The Dizziness of Freedom

This year, two Outside In artists will be taking part in Anxiety Festival 2014. The exhibition; entitled ‘The Dizziness of Freedom,’ runs from 26 June – 13 July 2014 at The Bermondsey Project in London and features the work of Tess Springall and David Bradley.

The group exhibition will explore the notion of choice in a contemporary society defined by consumerism, an excess of information and endless possibilities. Bringing philosopher Søren Kierkegaard’s Concept of Anxiety to present times, the artists approach choice as an act of freedom as well as an ever-present strain.

Through installation, sculpture, film, performance, painting and photography, the works hint at moments of decision-making – both in artistic processes and daily life – often infused with feelings of aspiration, self-consciousness and playfulness.

Here, Kate Davey introduces both artists and a selection of their work taken from their Outside In online galleries.


Tess Springall


Tess worked as a potter at Amberley Chalkpits Museum and as a silversmith at R.L.S Silversmiths before studying for a National Diploma in Graphic Design and Illustration at Northbrook College. This paved the way for a Degree at Portsmouth University, from which Tess graduated in 2001. Amongst Tess’ diverse oeuvre are 3D models based on her experience of being sectioned. Of her piece in the show; ‘Bust with two objects for company,’ she says:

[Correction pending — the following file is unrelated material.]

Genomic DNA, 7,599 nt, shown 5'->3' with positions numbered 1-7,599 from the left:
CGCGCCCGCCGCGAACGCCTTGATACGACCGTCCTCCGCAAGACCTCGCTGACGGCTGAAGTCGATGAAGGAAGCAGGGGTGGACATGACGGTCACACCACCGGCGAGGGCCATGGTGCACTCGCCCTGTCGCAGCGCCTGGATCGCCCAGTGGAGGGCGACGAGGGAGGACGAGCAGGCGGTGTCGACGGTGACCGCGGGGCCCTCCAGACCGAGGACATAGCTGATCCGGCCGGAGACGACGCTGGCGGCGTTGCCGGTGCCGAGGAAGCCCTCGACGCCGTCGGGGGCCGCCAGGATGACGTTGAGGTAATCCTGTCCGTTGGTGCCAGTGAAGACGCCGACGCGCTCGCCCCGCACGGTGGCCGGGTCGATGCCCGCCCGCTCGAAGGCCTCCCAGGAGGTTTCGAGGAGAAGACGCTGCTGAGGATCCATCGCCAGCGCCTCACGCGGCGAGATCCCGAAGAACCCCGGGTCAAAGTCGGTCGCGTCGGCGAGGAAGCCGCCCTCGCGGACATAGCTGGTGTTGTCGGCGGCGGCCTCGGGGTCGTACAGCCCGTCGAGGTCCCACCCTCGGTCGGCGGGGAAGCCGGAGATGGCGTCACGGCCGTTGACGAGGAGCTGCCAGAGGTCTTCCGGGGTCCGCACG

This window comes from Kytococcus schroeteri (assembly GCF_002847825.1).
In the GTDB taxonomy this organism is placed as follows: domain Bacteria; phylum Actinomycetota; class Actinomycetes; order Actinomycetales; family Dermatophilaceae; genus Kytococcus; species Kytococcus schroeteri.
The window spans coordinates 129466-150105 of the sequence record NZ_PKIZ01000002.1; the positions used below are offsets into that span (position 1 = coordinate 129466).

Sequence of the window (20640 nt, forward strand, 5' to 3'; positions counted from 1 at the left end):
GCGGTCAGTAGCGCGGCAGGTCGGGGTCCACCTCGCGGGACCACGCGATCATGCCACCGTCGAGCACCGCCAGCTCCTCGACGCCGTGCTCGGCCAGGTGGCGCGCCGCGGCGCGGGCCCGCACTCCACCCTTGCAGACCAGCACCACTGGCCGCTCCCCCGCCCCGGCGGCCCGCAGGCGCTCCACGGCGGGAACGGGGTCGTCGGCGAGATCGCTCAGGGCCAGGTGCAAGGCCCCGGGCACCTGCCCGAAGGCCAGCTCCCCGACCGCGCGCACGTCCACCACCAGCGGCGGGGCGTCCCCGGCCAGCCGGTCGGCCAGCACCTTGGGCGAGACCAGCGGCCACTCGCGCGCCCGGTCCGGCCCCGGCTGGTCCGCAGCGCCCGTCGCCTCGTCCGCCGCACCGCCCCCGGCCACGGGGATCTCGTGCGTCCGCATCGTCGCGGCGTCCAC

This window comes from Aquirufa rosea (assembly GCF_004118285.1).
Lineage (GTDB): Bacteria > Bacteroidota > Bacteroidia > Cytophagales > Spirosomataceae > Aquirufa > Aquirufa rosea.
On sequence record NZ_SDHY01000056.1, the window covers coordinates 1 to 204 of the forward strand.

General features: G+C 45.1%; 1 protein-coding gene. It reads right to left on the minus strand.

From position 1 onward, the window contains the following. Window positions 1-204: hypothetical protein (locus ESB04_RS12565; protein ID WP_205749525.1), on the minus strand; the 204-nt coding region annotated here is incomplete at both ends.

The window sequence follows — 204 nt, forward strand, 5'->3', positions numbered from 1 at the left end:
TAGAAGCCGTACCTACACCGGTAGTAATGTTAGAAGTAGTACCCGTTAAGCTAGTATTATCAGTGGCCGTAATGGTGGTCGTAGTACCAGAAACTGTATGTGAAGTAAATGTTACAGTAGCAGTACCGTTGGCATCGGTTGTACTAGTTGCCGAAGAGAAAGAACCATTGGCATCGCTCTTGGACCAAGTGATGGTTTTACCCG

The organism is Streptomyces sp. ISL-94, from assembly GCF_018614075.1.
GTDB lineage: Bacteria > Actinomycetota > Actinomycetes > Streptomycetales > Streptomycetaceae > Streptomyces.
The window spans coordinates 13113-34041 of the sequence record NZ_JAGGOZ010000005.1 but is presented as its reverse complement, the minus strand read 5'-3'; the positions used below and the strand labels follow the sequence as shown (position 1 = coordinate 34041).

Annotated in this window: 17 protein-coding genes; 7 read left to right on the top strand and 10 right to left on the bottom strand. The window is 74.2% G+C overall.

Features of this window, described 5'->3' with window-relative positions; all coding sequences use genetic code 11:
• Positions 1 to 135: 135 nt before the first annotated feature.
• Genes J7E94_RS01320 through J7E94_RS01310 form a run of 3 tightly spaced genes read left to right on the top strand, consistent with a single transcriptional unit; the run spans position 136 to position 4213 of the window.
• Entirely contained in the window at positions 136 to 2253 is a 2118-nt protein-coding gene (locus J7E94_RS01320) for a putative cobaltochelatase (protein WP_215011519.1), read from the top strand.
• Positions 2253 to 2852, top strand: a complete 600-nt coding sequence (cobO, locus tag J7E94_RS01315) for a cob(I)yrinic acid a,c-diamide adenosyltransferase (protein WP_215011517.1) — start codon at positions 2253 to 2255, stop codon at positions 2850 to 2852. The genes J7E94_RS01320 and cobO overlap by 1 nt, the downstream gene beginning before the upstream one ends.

“I had been to a clay workshop at Pallant House Gallery with Ben Barker. It inspired me to get some clay and make this piece. I love working with clay.”

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A selection of Tess’ work taken from her Outside In gallery


David Bradley


Inspired by people, situations, everyday things in life, and frustrations, David started making art when he was experiencing a difficult period in his life. Predominantly portraits representing different emotions, David’s faces take influence from his own feelings; past and present. David creates his work at Project Ability; a Glasgow-based visual arts organisation that creates opportunities for people with disabilities and mental health issues.

David says of the creative process:

“It makes me feel as if I have accomplished something. I feel a bit of peace inside. It takes my mind off of other things and I feel like I am getting rid of something within. These feelings are always there but it’s about digging and getting them out. I am still getting those feelings, it is OK to accept them, and it makes me feel good as well.”

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A selection of David’s work taken from his Outside In gallery

You can also see a Q&A with David by clicking here


For more information on the Anxiety Festival’s ‘The Dizziness of Freedom’, click here


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